The MPEG-1 and MPEG-2 standards differ in many respects, some of which are discussed next. First, under the MPEG-1 standard, an interlaced video sequence is encoded using the entire frame, consisting of both odd and even fields. Under MPEG-2, however, any field of a frame in a video sequence can be predicted using either a selected field or a selected frame.

Second, under the MPEG-1 standard, each DCT coefficient of a 88 luminance or chrominance matrix is coerced ("oddified") to an odd value. Under the MPEG-2 standard, however, if the cyclic redundancy checksum (CRC) of the entire 88 luminance or chrominance matrix is even, then the last DCT coefficient is oddified. Under the MPEG-1 standard, each DCT coefficient is represented by an 8-bit value. Under the MPEG-2 standard, each DCT coefficient can be represented by an 11-bit value.

The steps involved in compression under either MPEG-1 and MPEG-2 standards are computationally intensive. For such a compression scheme to be practical and widely accepted, however, a high-speed processor at an economical cost is desired. Such processor is preferably provided in an integrated circuit.

Thus, it would be desirable to provide a multistandard video encoder which can be selectably used for encoding a video sequence under either the MPEG-1 or the MPEG-2 standards. In particular, it would be beneficial to provide in such a multistandard encoder both hardware and software supports to achieve efficiency in implementing the extensions in MPEG-2 of MPEG-1 features.

SUMMARY OF THE INVENTION

The present invention provides an encoder or decoder for image processing under both MPEG-1 and MPEG-2 by providing at least the features of (i) selective retrieval of image data by frame or by one of the two fields of a frame; (ii) an automatic two-dimensional fetch of a reference picture area, which is provided on multiple pages of DRAM memory without firmware intervention; and (iii) a dedicated circuit in the central processing unit for dequantization of discrete cosine transform (DCT) coefficients which can be used under both the MPEG-1 and the MPEG-2 standards. The present invention also provides the methods used in such an encoder or decoder.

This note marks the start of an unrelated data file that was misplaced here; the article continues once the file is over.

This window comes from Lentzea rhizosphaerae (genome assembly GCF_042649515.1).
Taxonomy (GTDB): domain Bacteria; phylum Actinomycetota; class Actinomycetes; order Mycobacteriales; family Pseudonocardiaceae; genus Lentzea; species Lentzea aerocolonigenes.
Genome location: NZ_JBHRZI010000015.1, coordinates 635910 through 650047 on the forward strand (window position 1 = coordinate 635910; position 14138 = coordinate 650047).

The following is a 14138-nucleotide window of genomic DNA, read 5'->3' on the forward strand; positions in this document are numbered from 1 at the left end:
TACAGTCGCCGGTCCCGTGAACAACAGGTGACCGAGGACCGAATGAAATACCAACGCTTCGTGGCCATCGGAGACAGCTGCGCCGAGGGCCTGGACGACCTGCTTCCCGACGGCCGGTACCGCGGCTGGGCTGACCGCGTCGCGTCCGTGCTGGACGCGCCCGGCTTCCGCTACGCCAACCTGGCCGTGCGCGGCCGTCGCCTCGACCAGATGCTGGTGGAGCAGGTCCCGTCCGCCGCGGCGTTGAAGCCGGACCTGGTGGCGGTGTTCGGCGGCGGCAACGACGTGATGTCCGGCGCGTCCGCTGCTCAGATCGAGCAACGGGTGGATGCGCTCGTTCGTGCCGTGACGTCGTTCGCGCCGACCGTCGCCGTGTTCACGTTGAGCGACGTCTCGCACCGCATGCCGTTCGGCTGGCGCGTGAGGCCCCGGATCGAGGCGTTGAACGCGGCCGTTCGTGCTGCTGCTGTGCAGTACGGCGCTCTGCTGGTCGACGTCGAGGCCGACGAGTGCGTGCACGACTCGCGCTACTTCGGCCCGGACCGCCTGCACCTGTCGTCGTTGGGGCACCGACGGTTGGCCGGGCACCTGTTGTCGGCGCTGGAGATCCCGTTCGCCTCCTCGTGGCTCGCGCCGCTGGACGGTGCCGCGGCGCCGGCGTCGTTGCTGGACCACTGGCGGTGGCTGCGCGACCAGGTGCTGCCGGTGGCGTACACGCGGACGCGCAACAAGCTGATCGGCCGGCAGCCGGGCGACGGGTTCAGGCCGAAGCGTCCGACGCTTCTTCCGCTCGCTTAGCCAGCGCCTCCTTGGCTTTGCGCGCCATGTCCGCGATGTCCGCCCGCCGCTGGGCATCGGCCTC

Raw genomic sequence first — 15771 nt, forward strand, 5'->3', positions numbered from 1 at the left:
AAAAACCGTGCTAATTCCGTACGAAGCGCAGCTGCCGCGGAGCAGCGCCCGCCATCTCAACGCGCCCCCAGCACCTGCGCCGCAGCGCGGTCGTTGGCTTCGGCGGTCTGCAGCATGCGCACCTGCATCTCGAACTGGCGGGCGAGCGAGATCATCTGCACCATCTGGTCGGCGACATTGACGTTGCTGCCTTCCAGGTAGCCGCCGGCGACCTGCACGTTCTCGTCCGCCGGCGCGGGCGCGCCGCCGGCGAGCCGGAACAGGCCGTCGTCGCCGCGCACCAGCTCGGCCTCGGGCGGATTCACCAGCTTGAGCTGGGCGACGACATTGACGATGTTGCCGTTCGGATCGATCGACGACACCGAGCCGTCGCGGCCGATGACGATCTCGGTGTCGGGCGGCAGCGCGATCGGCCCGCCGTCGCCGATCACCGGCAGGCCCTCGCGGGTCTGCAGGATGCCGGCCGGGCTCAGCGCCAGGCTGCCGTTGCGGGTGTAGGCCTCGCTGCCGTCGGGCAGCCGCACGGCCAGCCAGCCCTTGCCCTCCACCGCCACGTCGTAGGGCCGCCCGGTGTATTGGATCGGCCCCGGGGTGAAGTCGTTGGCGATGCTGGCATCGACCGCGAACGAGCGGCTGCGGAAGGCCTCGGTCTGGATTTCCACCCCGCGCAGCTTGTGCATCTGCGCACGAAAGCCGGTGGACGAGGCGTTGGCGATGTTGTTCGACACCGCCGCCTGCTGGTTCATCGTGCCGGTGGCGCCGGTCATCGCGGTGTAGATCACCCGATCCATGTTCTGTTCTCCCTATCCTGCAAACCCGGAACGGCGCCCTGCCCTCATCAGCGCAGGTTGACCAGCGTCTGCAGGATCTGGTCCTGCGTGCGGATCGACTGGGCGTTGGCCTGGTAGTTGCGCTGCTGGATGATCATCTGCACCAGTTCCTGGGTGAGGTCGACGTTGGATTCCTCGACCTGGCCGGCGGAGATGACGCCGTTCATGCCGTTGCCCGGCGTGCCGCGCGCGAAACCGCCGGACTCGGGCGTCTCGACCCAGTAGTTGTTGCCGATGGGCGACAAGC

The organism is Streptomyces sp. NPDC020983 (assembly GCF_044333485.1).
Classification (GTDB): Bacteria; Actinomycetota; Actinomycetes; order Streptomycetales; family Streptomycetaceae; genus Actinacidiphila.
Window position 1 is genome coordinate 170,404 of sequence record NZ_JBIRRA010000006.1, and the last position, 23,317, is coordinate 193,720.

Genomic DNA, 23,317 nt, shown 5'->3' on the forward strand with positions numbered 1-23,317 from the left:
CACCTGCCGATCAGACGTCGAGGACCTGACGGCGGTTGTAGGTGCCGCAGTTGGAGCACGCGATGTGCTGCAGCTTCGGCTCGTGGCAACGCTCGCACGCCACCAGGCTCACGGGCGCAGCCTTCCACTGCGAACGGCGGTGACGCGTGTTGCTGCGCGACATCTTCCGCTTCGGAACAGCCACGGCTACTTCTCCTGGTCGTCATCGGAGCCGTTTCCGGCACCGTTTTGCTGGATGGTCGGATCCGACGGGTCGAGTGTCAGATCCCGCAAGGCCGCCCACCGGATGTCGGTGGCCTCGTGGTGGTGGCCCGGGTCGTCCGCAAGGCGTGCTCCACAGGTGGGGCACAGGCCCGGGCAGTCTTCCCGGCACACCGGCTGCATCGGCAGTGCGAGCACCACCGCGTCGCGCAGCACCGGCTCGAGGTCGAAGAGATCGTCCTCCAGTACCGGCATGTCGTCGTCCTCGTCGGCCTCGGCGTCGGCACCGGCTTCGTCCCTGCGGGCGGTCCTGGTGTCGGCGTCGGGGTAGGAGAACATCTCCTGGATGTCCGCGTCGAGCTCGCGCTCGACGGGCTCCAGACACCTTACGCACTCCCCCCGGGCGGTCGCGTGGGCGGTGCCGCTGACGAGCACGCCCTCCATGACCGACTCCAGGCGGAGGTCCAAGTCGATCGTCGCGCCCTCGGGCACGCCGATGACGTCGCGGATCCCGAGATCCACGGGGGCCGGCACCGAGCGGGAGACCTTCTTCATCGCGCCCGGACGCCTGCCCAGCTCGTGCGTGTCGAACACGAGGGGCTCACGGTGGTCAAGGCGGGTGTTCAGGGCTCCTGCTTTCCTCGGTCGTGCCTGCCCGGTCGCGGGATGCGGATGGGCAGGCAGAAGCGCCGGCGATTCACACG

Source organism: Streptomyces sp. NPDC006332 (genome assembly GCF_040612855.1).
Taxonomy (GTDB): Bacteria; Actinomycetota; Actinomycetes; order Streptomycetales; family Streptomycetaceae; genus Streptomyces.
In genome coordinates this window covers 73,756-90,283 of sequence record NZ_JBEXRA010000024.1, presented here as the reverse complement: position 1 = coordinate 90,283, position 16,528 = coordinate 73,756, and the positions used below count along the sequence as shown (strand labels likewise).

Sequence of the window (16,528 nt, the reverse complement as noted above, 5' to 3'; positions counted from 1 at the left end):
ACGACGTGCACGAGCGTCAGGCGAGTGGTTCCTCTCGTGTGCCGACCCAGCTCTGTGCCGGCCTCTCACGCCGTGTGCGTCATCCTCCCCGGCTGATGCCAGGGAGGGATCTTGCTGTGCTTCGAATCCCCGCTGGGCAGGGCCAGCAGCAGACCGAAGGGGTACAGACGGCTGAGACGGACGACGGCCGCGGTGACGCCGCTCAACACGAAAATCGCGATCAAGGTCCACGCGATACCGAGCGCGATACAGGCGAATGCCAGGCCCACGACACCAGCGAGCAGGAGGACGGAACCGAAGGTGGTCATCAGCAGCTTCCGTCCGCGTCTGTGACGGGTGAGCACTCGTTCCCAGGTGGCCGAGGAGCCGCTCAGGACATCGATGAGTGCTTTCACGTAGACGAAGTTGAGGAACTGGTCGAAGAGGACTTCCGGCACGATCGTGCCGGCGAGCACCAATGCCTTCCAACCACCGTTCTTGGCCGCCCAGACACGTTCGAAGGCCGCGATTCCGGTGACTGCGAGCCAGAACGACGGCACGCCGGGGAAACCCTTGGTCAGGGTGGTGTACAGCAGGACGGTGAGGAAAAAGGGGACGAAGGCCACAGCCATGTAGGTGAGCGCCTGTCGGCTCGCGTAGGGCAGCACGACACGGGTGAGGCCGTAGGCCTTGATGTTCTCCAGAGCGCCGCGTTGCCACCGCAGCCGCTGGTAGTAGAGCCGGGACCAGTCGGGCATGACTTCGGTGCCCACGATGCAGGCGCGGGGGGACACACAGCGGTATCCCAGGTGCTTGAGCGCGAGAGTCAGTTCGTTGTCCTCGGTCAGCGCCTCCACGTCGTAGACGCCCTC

In a video signal processing system of the present invention, a video image can be stored in one or more frames of pixel data, where each frame includes two component fields of pixel data. Such a video signal processing system comprises (i) an address bus including a first memory address and an additional address bit; (ii) a data bus including a first portion and a second portion; (iii) a memory system, and (iv) a memory controller for generating the address and the additional bit. The memory system of the present invention is organized to include a first bank of storage locations and a second bank of storage locations. Upon receiving the first memory address and the additional bit, the first bank of storage locations is accessed by the first memory address to provide data output on the first portion of the data bus, and the second bank of storage locations is accessed by a second memory address formed by replacing a corresponding bit in the first memory address by the additional bit. The second bank of storage locations provides data output on the second portion of the data bus.

In one embodiment of the present invention, the video signal processing generates the corresponding bit and the additional bit to be unequal when retrieving video data from the same field.

The present invention can also be implemented in an integrated circuit for video signal processing. Such an integrated circuit has (i) an interface to the address bus which is adapted to carry a memory address and an additional bit, (ii) an interface to a data bus having a first portion and a second portion; and (iii) a memory controller for generating the memory address and the additional bit.

In accordance with another aspect of the present invention, a circuit and a method for fetching, from an external memory, a two-dimensional reference picture area are provided. In such an external memory, video data are stored in units of macroblocks, such that adjacent macroblocks in a row of macroblocks of an image are accessible from memory locations within the same memory page. The circuit for the fetching the two-dimensional reference picture area includes (i) a counter for storing a count value representative, initially, of the location, in image space, of a pixel of the two-dimensional reference picture area relative to a predetermined location, in image space, of a macroblock to which said pixel belongs; (ii) an address register for holding an initial memory address corresponding to a memory location holding said pixel; (iii) a memory controller, in accordance with the count value, for generating a predetermined sequence of memory addresses to access a portion of the two-dimensional reference picture area within a memory page including the initial memory address; and (iv) a circuit for detecting completion of access to said portion of said two-dimensional reference picture area and for loading a new count value in the counter and a new initial memory address in the address register, while there remains pixels in said 2-dimensional reference picture area not in the memory page and not previously fetched. In the present invention, the counter is updated as pixels of the macroblocks are fetched.

Thus, the present invention provides an automatic method for fetching the entire 2-dimensional reference picture area automatically without firmware interruption and crosses the least number of DRAM boundaries to exploit the speed advantage of the page mode access in DRAMs.